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Scales of Interaction - A Community Hall for Villeurbanne

Part 1 Project 2012
Catherine Mollett
Cardiff University Cardiff UK

Villeurbanne is proudly a town of its own, a political stronghold for the left and an area of multicultural and industrial heritage. This project looks at the way events are used as a catalyst for interaction between the many ethnic groups through a rich diary of cultural festivals. It acts as a central meeting point, a stage from which Villeurbanne can express its unique cultural outlook.

The project began by exploring three ‘scales of interaction’ that might occur on the site; the ‘ceremonial’, where the whole square would become animated; the ‘institutional’, where the community hall served its day to day functions and the ‘furniture’, that would allow for intimate interaction.

Physically, the hall acts as a fragment on the square, breaking the grid of the area to face the high rise blocks and bustling market whilst protecting a community garden serving the predominantly residential South West. The front becomes the public face of Villeurbanne, its visibility from all entrances emphasising its importance.

Inspired by the transformative nature of the square and particularly the market stall umbrellas, the main hall is a tensile space able to enclose the space for more intimate events and unfurl revealing the stage to a wider audience. In this way the building invites the community to watch, enticing residents to their¬ balcony windows which become informal gallery seats for the performance, breaking their insularity.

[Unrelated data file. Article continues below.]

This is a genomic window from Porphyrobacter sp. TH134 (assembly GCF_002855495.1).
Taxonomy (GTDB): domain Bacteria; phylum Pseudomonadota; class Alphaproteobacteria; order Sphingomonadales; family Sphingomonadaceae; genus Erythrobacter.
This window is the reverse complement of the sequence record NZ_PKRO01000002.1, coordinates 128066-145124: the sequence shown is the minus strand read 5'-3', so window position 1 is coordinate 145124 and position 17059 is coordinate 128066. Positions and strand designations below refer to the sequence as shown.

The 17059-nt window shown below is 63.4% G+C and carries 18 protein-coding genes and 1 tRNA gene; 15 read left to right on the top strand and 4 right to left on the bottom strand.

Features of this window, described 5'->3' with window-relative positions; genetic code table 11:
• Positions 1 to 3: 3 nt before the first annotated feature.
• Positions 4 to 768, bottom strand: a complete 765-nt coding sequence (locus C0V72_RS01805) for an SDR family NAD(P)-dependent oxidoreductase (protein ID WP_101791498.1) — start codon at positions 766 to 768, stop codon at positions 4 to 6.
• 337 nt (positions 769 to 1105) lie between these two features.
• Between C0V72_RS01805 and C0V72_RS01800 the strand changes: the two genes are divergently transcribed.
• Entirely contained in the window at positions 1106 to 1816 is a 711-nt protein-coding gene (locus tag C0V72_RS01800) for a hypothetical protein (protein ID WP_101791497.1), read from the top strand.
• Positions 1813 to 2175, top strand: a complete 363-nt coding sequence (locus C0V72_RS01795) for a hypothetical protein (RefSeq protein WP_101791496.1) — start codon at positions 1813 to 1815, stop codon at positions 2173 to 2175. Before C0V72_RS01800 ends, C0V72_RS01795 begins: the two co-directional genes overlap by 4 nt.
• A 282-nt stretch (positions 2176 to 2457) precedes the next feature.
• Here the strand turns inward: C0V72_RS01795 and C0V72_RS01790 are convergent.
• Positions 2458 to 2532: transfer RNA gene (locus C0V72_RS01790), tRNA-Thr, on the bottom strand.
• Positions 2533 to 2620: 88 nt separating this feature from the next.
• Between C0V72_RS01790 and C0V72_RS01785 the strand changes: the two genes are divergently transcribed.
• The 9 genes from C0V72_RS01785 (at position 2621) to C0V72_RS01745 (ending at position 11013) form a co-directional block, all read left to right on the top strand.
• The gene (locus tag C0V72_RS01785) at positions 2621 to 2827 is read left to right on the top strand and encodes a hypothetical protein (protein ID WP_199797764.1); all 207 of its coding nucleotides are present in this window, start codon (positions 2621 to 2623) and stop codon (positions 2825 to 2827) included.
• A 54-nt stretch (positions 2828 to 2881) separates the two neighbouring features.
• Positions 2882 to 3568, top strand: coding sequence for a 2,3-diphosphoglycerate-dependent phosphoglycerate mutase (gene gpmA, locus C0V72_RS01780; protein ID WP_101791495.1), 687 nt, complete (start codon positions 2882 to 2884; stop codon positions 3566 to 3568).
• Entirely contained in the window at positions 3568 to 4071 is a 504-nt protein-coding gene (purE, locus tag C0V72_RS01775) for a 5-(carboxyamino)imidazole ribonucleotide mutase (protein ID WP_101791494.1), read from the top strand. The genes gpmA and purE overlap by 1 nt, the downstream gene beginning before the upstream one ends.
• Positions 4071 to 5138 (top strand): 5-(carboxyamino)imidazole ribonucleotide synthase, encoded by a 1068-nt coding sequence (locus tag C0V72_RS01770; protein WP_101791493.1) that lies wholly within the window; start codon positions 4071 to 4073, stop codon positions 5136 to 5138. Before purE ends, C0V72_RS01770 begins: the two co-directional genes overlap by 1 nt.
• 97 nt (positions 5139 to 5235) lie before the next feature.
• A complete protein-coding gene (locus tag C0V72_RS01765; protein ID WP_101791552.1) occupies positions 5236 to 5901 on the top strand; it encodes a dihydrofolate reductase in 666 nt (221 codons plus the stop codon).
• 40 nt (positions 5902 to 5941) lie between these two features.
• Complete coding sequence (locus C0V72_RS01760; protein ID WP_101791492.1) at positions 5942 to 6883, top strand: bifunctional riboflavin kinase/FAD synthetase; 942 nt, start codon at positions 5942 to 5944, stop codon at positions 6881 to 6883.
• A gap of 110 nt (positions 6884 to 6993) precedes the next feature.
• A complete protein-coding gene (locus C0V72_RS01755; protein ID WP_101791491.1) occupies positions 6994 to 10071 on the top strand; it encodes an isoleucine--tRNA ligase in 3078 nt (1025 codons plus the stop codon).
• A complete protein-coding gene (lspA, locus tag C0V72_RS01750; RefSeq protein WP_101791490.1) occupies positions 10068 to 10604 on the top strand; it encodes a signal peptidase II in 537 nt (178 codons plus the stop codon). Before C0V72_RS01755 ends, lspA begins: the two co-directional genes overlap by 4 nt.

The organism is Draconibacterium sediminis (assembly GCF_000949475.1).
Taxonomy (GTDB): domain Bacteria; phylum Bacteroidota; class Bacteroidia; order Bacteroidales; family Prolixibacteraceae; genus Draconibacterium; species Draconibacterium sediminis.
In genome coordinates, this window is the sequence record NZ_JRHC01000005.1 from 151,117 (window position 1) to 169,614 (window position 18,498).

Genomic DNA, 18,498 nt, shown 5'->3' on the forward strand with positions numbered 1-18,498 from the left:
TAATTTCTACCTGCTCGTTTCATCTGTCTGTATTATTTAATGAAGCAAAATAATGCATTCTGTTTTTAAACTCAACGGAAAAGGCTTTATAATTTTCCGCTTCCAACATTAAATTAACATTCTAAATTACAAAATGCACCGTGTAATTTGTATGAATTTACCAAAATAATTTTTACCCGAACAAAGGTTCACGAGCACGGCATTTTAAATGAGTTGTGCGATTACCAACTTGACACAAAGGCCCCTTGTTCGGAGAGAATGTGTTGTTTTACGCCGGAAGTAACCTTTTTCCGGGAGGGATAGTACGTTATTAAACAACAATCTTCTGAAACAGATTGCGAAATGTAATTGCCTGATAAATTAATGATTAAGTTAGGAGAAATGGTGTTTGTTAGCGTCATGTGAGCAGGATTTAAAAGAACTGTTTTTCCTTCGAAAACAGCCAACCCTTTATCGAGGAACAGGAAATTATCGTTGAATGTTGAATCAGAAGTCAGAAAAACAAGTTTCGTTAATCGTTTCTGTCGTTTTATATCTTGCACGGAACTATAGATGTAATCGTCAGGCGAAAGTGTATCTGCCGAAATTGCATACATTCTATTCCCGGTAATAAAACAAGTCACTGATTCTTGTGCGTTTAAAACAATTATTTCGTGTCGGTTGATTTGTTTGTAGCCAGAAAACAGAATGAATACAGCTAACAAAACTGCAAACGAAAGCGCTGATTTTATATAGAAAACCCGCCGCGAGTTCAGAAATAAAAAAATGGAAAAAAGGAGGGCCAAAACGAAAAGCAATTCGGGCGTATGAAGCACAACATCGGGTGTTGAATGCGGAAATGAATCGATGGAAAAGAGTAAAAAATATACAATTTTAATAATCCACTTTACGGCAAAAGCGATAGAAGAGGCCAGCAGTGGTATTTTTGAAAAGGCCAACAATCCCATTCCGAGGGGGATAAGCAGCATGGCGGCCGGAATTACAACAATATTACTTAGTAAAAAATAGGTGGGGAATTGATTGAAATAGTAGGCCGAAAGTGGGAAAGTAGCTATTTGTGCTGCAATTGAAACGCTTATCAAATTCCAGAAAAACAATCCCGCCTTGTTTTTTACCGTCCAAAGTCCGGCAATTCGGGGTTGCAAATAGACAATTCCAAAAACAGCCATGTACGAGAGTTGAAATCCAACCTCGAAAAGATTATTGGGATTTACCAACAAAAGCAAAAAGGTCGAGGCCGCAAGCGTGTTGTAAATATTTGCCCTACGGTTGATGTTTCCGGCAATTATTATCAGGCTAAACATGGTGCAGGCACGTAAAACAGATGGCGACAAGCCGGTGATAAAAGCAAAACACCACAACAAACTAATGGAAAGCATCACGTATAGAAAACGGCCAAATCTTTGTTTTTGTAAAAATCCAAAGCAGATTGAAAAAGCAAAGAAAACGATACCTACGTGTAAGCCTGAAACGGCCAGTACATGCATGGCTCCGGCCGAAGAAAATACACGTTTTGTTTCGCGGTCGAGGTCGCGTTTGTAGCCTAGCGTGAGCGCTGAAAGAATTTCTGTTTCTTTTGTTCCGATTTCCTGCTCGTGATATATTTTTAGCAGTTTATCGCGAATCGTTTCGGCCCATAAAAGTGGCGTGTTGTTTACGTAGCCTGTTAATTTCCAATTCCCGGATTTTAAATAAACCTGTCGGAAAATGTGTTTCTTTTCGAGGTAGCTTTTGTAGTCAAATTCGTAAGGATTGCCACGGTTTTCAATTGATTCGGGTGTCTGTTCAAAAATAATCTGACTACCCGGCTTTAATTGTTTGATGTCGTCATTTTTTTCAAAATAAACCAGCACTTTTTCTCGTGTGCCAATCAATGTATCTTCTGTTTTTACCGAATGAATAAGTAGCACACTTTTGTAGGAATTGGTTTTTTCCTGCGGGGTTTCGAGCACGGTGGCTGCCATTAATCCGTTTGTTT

Smaller rehearsal space, kitchens, a foyer and restaurant sit within the base of the stage, a solid concrete space wrapped and punctured to add definition whilst retaining an honesty and simplicity to the structure. The detailing is also quite reserved; allowing the building to dress for the event rather than dictate a style.

The furniture scale sits within th¬e market ¬grid, an already established meeting place for the community, providing service access and small scale meeting places. More of the senses are in action at this scale and the steel wrapped pods are purposely placed to disrupt direct lines of movement, encouraging interaction with their faceted reflective facades. During large scale events the reflective pods add to the overall visual spectacle.

Catherine Mollett

Tutor(s)

2012
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